Advances in Supply Chain Data Analytics and Management

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Never mind that it costs money, nor that it up-ends familiar business practices to update supply chain data analytics. Organizations worldwide continue to replace manual, spreadsheet-based forecasting processes with integrated planning systems. Unlike people-populated spreadsheet models, cloud planning applications integrate directly with data sources and apply advanced algorithms to mine and measure copious abstracts. The result is a revelation of trends, patterns and other features of interest that people on their own can simply not divine. This is the realm of advanced analytics.

It’s an exciting revolution, and becoming more so as advances in cloud connectivity and big data accessibility expand our known (and perhaps unknown) universe. But herein is a lesson. Before you go out and spend big money chasing the data-driven dream, take careful stock of what you want to accomplish, the data you already have available, and how much of it you’re currently not utilizing.

You may find there is no provable need to spend $1 million on a massive two-year ERP implementation. Rather, with the right people on board, and a solid understanding of existing data, you’re quite likely to generate far greater financial returns by first defining your desired processes, and then investing in best-of-breed statistical forecasting — way less time and money.ff

In their book, “Mining Your Own Business,” researchers Jeff Deal and Gerhard Pilcher make a cogent case for understanding the predictive power of data, and (given the right tools) for taking all the steps necessary to capitalize on data that is already available, whether in-house or from publicly available sources. They also stress the dire need to build consensus and commitment before any serious supply chain data analytics undertaking.

In their own words: “… pursuing a data analytics initiative without proper planning and organizational buy-in is like purchasing an expensive piece of home exercise equipment without sufficient commitment. The equipment may seem exciting at first, but without a dedicated regimen, it will soon end up sitting idle in the basement or serving as a clothes rack in the corner of the basement.”

Needles in Haystacks? or Hidden in Plain Sight

Again, look at what is available. Chapter 1 of “Mining Your Own Business” begins with a story about the astonishment of an Assistant Inspector General (AIG) at a U.S. federal agency. The AIG was floored when he learned that by tapping just one public data source (the Federal Procurement Data System), Deal and Gerhard were able to quite accurately predict which of his agency’s contractors ran the highest risks of waste, fraud, and abuse.

Turns out, several of the contractors the co-authors identified at the high end of the risk spectrum were already under active investigation by the agency. How did they do it? Creatively, Deal and Pilcher wandered through available data, and thought about how it could be used to project risk. Once they homed in on the right data source, they applied the mining and processing power of advanced analytics to reveal the needles in the haystacks, in this case the relatively shady actors among a noisy population of relatively legit.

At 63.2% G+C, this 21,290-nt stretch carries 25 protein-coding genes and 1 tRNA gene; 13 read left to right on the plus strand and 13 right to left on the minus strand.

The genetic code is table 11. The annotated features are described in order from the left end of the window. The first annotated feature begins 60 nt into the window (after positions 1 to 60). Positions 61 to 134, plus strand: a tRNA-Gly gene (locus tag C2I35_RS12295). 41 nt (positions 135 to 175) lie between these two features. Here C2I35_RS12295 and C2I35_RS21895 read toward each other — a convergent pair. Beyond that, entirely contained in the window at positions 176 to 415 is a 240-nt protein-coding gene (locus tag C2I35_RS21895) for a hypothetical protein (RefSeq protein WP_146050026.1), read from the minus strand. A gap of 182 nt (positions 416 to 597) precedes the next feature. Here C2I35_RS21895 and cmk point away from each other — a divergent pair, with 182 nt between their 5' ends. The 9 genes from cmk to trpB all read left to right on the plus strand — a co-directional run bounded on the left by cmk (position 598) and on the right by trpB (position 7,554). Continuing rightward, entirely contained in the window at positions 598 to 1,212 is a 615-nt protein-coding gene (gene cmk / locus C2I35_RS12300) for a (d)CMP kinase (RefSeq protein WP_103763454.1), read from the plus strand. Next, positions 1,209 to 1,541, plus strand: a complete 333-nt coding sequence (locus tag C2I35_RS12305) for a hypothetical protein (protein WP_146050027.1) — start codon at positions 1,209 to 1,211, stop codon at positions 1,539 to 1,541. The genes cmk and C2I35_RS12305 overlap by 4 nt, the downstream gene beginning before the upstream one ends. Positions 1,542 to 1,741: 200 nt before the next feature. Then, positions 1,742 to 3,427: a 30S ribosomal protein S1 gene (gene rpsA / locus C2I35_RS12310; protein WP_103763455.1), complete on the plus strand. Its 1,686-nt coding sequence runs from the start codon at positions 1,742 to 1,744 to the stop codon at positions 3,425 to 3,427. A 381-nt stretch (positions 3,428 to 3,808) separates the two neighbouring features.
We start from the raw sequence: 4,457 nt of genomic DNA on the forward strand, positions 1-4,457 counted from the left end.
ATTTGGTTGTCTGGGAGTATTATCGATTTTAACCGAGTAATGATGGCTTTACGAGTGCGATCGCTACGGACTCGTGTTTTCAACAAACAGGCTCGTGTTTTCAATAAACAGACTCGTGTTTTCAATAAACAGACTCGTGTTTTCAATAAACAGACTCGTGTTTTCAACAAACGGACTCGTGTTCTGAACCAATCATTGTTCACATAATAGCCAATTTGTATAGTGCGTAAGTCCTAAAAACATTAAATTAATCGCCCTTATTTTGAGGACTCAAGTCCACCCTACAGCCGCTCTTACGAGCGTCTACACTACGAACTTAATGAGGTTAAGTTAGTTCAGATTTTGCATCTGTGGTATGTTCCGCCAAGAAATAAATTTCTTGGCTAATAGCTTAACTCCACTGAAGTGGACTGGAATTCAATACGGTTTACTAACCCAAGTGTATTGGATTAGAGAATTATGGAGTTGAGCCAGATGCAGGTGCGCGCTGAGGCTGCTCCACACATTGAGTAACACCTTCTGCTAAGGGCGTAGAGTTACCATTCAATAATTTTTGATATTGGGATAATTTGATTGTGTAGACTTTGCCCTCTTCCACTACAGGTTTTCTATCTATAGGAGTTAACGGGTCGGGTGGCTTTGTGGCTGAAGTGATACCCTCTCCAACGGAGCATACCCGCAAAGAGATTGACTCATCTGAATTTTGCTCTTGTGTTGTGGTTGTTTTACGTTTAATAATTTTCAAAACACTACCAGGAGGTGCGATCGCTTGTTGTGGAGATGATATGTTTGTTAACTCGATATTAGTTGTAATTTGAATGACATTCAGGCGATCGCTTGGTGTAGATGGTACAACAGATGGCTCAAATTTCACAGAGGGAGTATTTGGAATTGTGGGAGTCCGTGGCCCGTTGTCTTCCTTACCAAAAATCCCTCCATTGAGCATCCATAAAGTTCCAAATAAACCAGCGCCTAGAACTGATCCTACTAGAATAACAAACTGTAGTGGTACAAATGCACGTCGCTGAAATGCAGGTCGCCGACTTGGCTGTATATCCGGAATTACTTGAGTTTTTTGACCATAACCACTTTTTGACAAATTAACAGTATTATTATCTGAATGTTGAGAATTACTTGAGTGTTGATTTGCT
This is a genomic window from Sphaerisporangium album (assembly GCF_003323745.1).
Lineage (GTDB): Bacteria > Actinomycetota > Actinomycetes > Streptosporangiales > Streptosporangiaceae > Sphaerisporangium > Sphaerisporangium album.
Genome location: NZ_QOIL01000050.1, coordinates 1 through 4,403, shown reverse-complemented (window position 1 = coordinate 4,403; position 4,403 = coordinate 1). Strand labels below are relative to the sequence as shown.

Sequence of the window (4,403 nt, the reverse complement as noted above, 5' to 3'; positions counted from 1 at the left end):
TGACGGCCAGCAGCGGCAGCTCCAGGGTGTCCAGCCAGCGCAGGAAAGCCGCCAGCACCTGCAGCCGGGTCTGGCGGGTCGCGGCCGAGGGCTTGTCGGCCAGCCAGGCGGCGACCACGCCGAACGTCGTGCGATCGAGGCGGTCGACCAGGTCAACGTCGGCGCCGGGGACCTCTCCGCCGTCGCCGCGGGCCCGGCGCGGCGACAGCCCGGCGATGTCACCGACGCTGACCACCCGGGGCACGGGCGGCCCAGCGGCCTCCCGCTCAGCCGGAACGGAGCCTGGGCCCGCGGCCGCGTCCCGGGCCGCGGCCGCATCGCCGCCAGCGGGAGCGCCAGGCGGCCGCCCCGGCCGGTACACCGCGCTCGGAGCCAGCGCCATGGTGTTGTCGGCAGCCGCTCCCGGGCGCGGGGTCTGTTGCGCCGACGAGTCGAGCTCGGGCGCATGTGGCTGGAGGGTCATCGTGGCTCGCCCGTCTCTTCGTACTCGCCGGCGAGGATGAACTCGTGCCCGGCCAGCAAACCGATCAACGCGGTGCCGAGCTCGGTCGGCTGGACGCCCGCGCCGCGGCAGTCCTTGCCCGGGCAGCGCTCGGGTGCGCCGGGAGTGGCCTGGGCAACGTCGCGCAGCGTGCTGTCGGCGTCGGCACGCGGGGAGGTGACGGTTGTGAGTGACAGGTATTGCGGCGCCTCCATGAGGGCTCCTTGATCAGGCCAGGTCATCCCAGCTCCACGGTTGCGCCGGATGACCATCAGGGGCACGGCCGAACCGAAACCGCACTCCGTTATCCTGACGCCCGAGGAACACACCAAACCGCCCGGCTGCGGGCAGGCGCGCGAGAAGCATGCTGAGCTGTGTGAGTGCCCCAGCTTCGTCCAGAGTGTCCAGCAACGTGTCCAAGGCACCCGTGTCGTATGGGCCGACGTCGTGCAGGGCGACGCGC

First Homes, Then Bicycles

The discovery made by Deal and Pilcher dovetails with an example of our own, at least in so far as the proper use of available data is concerned.

About a decade ago, a top mass-market U.S. bicycle maker came to Vanguard Software with the aim of improving product demand forecasts, supply planning, and operating margins. The maker had apparently been struggling with grossly inaccurate sales forecasts, and thus costly inefficiency in everything that followed: production scheduling, resource allocation, stocking levels, you name it.

The maker had been relying on somewhat on internal sales history to guesstimate demand, using spreadsheets to aggregate gut forecasts from sales team heads. But they hadn’t updated this process to an enterprise grade approach, one that would derive forecast inputs statistically (among other things). Nor had they tapped some very available sources of data, such as new and existing home sales, tracked by multiple public and private organizations.

Through careful analysis, and the application of advanced modeling and simulation techniques, the team at Vanguard was able to show a compelling correlation (albeit with a lag) between home purchases and bicycle sales within specific geographic regions. The data essentially provided an additional regression model that improved bike demand forecast accuracy (the same relationship might have applied to swing sets).

Start Small, Yield Big

So, if you’re convinced that supply chain data analytics, together with advanced modeling and simulation techniques, will improve forecast accuracy and enterprise planning, you’re right. But remember not to put the cart before the horse. If you want to become a data-driven organization, start with the fundamentals. Assemble the right people to discuss the costs and benefits of implementing a new system, process, and culture. Discuss current pain points, possible solutions, key performance objectives, and competing pathways to optimum net benefits for the enterprise as a whole.

From there, take you’re your cross-functional team findings to the top. Management buy-in is essential to developing a culture of commitment to data-driven decision making. Do this before dropping serious coin on any major implementation. You might make greater financial gain with a much smaller investment in a forecast-focused cloud plugin.